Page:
February 1995
Volume 36, Issue 2
Free
Articles  |   February 1995
Neonatal lensectomy and intraocular lens implantation: effects in rhesus monkeys.
Author Affiliations
  • S R Lambert
    Department of Ophthalmology, Emory University School of Medicine, Atlanta, Georgia.
  • A Fernandes
    Department of Ophthalmology, Emory University School of Medicine, Atlanta, Georgia.
  • H Grossniklaus
    Department of Ophthalmology, Emory University School of Medicine, Atlanta, Georgia.
  • C Drews-Botsch
    Department of Ophthalmology, Emory University School of Medicine, Atlanta, Georgia.
  • H Eggers
    Department of Ophthalmology, Emory University School of Medicine, Atlanta, Georgia.
  • R G Boothe
    Department of Ophthalmology, Emory University School of Medicine, Atlanta, Georgia.
Investigative Ophthalmology & Visual Science February 1995, Vol.36, 300-310. doi:
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      S R Lambert, A Fernandes, H Grossniklaus, C Drews-Botsch, H Eggers, R G Boothe; Neonatal lensectomy and intraocular lens implantation: effects in rhesus monkeys.. Invest. Ophthalmol. Vis. Sci. 1995;36(2):300-310.

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Abstract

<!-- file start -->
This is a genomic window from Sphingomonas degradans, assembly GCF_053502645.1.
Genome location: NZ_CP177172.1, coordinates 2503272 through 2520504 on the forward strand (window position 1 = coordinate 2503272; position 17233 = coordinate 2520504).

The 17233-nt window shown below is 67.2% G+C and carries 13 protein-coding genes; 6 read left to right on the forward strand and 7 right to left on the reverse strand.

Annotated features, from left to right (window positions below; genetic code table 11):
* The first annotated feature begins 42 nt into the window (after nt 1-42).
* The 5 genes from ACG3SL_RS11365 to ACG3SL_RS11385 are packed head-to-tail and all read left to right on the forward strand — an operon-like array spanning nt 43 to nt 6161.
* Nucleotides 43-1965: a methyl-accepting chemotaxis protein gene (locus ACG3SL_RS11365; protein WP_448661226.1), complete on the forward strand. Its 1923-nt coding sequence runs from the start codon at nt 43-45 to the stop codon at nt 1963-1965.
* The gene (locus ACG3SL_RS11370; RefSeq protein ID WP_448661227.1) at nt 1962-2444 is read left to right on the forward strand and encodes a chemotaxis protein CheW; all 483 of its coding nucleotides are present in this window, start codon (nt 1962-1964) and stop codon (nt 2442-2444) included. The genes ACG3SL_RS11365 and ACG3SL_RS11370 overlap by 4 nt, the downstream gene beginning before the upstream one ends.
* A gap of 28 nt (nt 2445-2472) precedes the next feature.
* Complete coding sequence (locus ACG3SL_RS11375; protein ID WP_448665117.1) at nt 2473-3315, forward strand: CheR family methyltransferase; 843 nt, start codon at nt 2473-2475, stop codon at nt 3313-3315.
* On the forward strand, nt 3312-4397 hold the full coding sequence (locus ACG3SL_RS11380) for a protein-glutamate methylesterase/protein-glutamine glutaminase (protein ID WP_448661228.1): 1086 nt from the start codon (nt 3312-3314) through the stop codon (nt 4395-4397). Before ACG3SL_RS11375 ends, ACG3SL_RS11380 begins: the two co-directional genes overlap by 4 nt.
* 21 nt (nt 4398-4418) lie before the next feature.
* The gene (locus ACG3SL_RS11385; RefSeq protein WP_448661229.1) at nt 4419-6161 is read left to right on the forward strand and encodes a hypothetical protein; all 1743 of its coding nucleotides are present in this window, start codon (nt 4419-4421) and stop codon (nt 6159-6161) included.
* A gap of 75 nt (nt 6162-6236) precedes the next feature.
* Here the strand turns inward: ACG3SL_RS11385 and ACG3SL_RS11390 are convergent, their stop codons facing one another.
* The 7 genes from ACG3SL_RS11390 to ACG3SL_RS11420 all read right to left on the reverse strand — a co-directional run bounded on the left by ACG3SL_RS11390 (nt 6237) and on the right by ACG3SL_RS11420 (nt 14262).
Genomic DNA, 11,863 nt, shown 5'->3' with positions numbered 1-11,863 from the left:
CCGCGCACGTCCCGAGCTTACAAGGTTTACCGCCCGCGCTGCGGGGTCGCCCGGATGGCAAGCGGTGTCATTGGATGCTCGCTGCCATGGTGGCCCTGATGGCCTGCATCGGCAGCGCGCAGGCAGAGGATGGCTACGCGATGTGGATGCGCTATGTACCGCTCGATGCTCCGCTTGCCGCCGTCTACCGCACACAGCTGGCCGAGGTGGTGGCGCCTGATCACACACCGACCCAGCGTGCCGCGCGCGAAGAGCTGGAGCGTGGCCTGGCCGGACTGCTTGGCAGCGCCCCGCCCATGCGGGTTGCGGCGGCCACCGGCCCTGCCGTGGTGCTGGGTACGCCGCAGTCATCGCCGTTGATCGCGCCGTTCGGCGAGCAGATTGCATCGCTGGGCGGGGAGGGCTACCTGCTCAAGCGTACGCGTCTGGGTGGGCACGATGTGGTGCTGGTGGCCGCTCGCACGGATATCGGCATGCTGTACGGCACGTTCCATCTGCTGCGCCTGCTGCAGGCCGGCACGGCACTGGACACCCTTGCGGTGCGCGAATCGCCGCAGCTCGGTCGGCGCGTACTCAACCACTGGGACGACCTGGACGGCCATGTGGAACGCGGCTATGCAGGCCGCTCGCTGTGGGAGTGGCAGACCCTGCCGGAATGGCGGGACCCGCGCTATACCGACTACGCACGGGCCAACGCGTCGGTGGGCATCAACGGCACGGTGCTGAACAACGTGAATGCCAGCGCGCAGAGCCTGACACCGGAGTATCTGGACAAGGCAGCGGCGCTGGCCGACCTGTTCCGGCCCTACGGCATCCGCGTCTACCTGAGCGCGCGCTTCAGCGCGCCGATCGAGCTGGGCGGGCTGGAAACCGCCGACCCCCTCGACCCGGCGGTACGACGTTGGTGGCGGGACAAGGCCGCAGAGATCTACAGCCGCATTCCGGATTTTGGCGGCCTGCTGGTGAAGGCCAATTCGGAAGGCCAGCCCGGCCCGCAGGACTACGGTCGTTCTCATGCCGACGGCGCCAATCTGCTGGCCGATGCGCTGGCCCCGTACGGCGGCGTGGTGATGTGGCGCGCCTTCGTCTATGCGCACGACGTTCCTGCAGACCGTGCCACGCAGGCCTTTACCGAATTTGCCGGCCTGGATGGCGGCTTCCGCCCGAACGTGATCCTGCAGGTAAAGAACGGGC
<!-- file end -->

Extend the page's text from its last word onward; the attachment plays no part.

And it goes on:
PURPOSE: To compare the effects of a lensectomy with and without intraocular lens (IOL) implantation on a neonatal rhesus monkey eye. METHODS: A lensectomy and anterior vitrectomy was performed on 75 monkeys during the first 16 days of life; 21 of these monkeys also had an IOL implanted into the posterior chamber. The eyes were examined at regular intervals using biomicroscopy, applanation tonometry, and ophthalmoscopy. RESULTS: The pseudophakic monkeys were studied until they were 92.5 +/- 5.8 weeks of age and the aphakic monkeys until they were 80.4 +/- 5.7 weeks of age. Pupillary membranes (100% versus 55.5%; P < 0.01) and lens regeneration into the pupillary aperture (28.6% versus 5.6%; P = 0.02) occurred more often in the pseudophakic than the aphakic eyes. As a result, the pseudophakic eyes required more reoperations than the aphakic eyes to keep the visual axis clear (P < 0.01). There was not a significant difference in the incidence of ocular hypertension between the pseudophakic and aphakic eyes (9.5% versus 12.7%; P = 0.34). Pupillary capture of the IOL optic occurred in 52% and haptic breakage in 33% of the pseudophakic eyes. All of the eyes with broken haptics had a prominent Soemmerring's ring varying in maximum thickness from 0.6 to 2 mm. Nine of the haptics from the seven eyes with broken IOLs had eroded into the iris, two into the ciliary body, and one into the anterior chamber. CONCLUSIONS: Implanting an IOL into a neonatal monkey eye after a lensectomy and anterior vitrectomy increases the likelihood of a reoperation being necessary. Haptics frequently erode into the iris and ciliary body and may break because of stress placed on the optic-haptic junction by forward movement of the IOL.

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